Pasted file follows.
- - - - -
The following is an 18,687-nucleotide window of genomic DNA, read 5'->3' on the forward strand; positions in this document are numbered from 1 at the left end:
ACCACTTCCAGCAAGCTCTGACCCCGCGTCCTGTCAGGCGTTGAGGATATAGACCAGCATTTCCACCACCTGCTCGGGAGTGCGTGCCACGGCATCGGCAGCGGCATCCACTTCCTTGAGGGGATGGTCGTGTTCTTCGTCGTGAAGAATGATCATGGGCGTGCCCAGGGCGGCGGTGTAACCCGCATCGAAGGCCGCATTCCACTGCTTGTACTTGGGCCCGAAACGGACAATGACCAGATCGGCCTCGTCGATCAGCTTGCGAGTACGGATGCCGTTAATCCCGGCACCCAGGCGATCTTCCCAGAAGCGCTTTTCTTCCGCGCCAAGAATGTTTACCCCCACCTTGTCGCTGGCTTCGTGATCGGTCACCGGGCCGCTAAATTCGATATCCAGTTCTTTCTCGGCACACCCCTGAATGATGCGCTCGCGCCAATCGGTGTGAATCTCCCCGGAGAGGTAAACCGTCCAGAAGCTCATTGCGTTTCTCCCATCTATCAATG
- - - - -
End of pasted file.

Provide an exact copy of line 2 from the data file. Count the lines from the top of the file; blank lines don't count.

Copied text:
ACCACTTCCAGCAAGCTCTGACCCCGCGTCCTGTCAGGCGTTGAGGATATAGACCAGCATTTCCACCACCTGCTCGGGAGTGCGTGCCACGGCATCGGCAGCGGCATCCACTTCCTTGAGGGGATGGTCGTGTTCTTCGTCGTGAAGAATGATCATGGGCGTGCCCAGGGCGGCGGTGTAACCCGCATCGAAGGCCGCATTCCACTGCTTGTACTTGGGCCCGAAACGGACAATGACCAGATCGGCCTCGTCGATCAGCTTGCGAGTACGGATGCCGTTAATCCCGGCACCCAGGCGATCTTCCCAGAAGCGCTTTTCTTCCGCGCCAAGAATGTTTACCCCCACCTTGTCGCTGGCTTCGTGATCGGTCACCGGGCCGCTAAATTCGATATCCAGTTCTTTCTCGGCACACCCCTGAATGATGCGCTCGCGCCAATCGGTGTGAATCTCCCCGGAGAGGTAAACCGTCCAGAAGCTCATTGCGTTTCTCCCATCTATCAATG